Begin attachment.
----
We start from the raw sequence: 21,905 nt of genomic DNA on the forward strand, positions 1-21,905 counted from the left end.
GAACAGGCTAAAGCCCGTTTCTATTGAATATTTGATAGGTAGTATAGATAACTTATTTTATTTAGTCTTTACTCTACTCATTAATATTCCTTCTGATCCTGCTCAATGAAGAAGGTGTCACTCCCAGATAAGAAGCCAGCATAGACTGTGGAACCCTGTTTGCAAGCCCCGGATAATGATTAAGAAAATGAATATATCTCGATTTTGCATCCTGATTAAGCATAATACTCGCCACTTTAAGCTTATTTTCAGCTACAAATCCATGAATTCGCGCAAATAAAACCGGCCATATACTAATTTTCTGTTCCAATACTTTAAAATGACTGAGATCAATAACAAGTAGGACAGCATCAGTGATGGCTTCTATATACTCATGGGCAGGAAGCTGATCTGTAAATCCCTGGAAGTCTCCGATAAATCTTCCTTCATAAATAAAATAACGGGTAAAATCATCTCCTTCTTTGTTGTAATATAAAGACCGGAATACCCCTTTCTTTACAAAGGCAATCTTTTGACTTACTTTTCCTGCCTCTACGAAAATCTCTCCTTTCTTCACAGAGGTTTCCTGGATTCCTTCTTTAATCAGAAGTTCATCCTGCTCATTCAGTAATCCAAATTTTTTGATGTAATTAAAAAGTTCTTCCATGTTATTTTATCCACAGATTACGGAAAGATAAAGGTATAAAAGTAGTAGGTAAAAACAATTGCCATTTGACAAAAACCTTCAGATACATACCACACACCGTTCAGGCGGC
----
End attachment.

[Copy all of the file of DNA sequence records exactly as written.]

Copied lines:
We start from the raw sequence: 21,905 nt of genomic DNA on the forward strand, positions 1-21,905 counted from the left end.
GAACAGGCTAAAGCCCGTTTCTATTGAATATTTGATAGGTAGTATAGATAACTTATTTTATTTAGTCTTTACTCTACTCATTAATATTCCTTCTGATCCTGCTCAATGAAGAAGGTGTCACTCCCAGATAAGAAGCCAGCATAGACTGTGGAACCCTGTTTGCAAGCCCCGGATAATGATTAAGAAAATGAATATATCTCGATTTTGCATCCTGATTAAGCATAATACTCGCCACTTTAAGCTTATTTTCAGCTACAAATCCATGAATTCGCGCAAATAAAACCGGCCATATACTAATTTTCTGTTCCAATACTTTAAAATGACTGAGATCAATAACAAGTAGGACAGCATCAGTGATGGCTTCTATATACTCATGGGCAGGAAGCTGATCTGTAAATCCCTGGAAGTCTCCGATAAATCTTCCTTCATAAATAAAATAACGGGTAAAATCATCTCCTTCTTTGTTGTAATATAAAGACCGGAATACCCCTTTCTTTACAAAGGCAATCTTTTGACTTACTTTTCCTGCCTCTACGAAAATCTCTCCTTTCTTCACAGAGGTTTCCTGGATTCCTTCTTTAATCAGAAGTTCATCCTGCTCATTCAGTAATCCAAATTTTTTGATGTAATTAAAAAGTTCTTCCATGTTATTTTATCCACAGATTACGGAAAGATAAAGGTATAAAAGTAGTAGGTAAAAACAATTGCCATTTGACAAAAACCTTCAGATACATACCACACACCGTTCAGGCGGC